“Flash fiction” and “flash nonfiction” are styles of writing that have become popular in our day of tweets, texts, and Instagram. The following story is 364 words long and would be considered flash nonfiction because it’s a short, true story.
Missing its spine, the heavy family Bible’s front cover slips askew as I grasp the book. Thick threads stitch the pages together at the now naked back, but nothing keeps the gold-designed coverboards intact. Sitting down, I place the book on my lap, the size and weight causing me to wonder where my third great-grandparents had kept it when new. A cupboard, bookshelf, sideboard, or a table just for the book alone? Was it ever set on a pulpit, used for a sermon? The original owner had been a preacher.
A sentence in old script is scrolled across the first page, handwritten by the preacher who lived over one hundred and sixty years before: “This book is never to leave my family.” It hadn’t.
What kind of man would write such a statement? Was he kind, stern, or overbearing? I thumb through brittle pages, rips and stains displaying its considerable use. The musty smell of decay and history intrigue my awareness to past lives.
Tucked within its pages, I find bits of antiquity—pressed flowers and leaves, a lock of hair, a strip of blue paper with a promise to pay back thirty dollars dated 1858, a piece of torn paper with a sermon written upon it not in the writing of my preacher. This note is later used like a scrap of paper with sums penciled along the side.
The Bible page bookmarked by a piece of lace record family marriages, births, and deaths. I learn one daughter died when two years old. I imagine a doctor placing his hand on the preacher’s arm. “I’m afraid she’s suffering from typhus.”
A great tightness constricts his chest. He gulps for air. His wife collapses against him and he helps her to a chair. An air of stillness settles into their home.
They would have laid the child out for neighbors to see. Her brown hair framing her face, styled so the curls her mother loved so much could be remembered just that way.
In this same large book opened on my lap, the preacher penned the date of his daughter’s death.
People vanish as though they’d never been. I touch her name. Lorena.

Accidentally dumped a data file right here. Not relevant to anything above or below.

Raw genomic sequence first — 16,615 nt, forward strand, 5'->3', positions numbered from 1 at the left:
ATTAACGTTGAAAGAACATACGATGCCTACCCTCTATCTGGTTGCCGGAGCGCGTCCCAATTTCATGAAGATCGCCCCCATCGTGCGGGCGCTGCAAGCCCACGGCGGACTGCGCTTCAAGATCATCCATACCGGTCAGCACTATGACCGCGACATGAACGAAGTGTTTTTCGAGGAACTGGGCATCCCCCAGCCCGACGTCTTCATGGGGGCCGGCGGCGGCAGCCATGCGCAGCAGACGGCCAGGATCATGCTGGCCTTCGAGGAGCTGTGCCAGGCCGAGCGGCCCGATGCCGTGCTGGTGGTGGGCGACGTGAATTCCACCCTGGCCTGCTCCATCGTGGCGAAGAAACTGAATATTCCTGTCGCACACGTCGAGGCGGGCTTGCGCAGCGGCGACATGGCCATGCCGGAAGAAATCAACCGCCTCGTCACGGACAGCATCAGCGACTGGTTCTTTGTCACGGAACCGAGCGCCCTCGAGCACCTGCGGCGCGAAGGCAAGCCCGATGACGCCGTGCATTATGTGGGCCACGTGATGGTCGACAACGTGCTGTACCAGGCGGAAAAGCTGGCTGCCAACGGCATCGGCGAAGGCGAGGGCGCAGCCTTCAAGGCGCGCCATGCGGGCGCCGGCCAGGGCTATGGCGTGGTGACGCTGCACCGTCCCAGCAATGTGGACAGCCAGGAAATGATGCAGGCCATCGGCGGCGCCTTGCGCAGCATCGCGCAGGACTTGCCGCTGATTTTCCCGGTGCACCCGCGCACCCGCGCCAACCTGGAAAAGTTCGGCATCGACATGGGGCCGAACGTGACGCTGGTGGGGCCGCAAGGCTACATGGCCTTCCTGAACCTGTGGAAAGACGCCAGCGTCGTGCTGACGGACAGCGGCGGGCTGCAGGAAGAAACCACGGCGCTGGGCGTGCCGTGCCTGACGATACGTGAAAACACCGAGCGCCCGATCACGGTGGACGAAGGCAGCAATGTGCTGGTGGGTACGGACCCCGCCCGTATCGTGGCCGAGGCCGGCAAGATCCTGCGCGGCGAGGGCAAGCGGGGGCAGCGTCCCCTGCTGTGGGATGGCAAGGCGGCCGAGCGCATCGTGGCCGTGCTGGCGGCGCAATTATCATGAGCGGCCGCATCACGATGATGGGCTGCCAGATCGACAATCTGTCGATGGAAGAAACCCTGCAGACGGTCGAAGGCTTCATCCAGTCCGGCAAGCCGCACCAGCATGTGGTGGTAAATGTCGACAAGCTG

Flash nonfiction is a story that is fully developed in as few words as possible.
Some say flash nonfiction should be no more than 500 words, other say as long as 2,000. It’s not as easy as it sounds to write such a short story, but well worth a try. It’s especially fun if you only know one story about an ancestor. No need to flesh out a whole life, just tell the one story to represent who he/she was.
When writing flash nonfiction, you need to be aware of character construction and plotting so the story can in some way impact its reader. Start in the middle of the action when a moment of change is about to happen. It helps to write about one ancestor and to not waste words telling the reader about that person, but to instead show the ancestor in a scene. Let their personality and qualities unfold throughout the story.
In choosing what you’re going to write about, answer who, what, and why. It may also help for your story to have a theme.
In my story I had to consider how the Bible related to the preacher and to the dead child. And maybe even how it all related to me. I didn’t show one scene, but snippets of a couple scenes. You can show concrete images while slipping in bits of pertinent back-story.
With your story, ask yourself what or who (whether circumstances or people) is keeping your ancestor from getting what they want. Transition from the physical situation to its emotional significance.
You could write a flash nonfiction story about who your ancestor was and then show how this played into your life. It helps if the story is wrought with either wisdom, emotion, intellectual growth, or spiritual connection. It should achieve personal discovery or your ancestor’s discovery. Don’t just think about what happened, but instead why what happened matters to you.
Showing tension impacts the reader. And if your story leads to a surprising or emotional event, then it will take your readers to the story’s climax.
You could consider a twist at the end of your story that will leave your reader surprised. “Twists” are the art of withholding important information until a revelatory moment. Even if you don’t have a twist, your hope is to have a final line that will stick in your reader’s mind or encourages him to think about the significance of the story.
To cut your word count, after you’ve written your first draft, remove as many words as you can without losing the narrative, plot, or characters. Edit everything that isn’t essential to understanding the setting or action.